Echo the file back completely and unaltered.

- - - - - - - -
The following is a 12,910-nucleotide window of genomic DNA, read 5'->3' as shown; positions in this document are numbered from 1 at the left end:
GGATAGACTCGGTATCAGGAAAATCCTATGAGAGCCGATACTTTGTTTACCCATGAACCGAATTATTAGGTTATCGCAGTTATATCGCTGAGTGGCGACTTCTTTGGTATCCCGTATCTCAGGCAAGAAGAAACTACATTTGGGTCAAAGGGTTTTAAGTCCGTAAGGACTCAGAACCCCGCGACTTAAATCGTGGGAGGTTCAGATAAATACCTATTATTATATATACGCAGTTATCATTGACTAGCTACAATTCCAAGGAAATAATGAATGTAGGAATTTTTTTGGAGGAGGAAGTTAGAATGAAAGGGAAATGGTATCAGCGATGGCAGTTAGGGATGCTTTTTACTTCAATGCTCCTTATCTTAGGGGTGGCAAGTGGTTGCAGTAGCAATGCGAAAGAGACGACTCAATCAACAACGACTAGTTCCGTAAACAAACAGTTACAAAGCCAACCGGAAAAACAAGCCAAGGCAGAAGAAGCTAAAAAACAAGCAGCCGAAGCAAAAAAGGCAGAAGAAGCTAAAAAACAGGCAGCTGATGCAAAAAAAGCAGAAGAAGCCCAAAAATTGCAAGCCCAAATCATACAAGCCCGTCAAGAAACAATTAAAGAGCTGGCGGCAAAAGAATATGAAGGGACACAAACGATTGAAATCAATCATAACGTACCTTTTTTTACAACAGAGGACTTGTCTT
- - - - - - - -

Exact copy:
The following is a 12,910-nucleotide window of genomic DNA, read 5'->3' as shown; positions in this document are numbered from 1 at the left end:
GGATAGACTCGGTATCAGGAAAATCCTATGAGAGCCGATACTTTGTTTACCCATGAACCGAATTATTAGGTTATCGCAGTTATATCGCTGAGTGGCGACTTCTTTGGTATCCCGTATCTCAGGCAAGAAGAAACTACATTTGGGTCAAAGGGTTTTAAGTCCGTAAGGACTCAGAACCCCGCGACTTAAATCGTGGGAGGTTCAGATAAATACCTATTATTATATATACGCAGTTATCATTGACTAGCTACAATTCCAAGGAAATAATGAATGTAGGAATTTTTTTGGAGGAGGAAGTTAGAATGAAAGGGAAATGGTATCAGCGATGGCAGTTAGGGATGCTTTTTACTTCAATGCTCCTTATCTTAGGGGTGGCAAGTGGTTGCAGTAGCAATGCGAAAGAGACGACTCAATCAACAACGACTAGTTCCGTAAACAAACAGTTACAAAGCCAACCGGAAAAACAAGCCAAGGCAGAAGAAGCTAAAAAACAAGCAGCCGAAGCAAAAAAGGCAGAAGAAGCTAAAAAACAGGCAGCTGATGCAAAAAAAGCAGAAGAAGCCCAAAAATTGCAAGCCCAAATCATACAAGCCCGTCAAGAAACAATTAAAGAGCTGGCGGCAAAAGAATATGAAGGGACACAAACGATTGAAATCAATCATAACGTACCTTTTTTTACAACAGAGGACTTGTCTT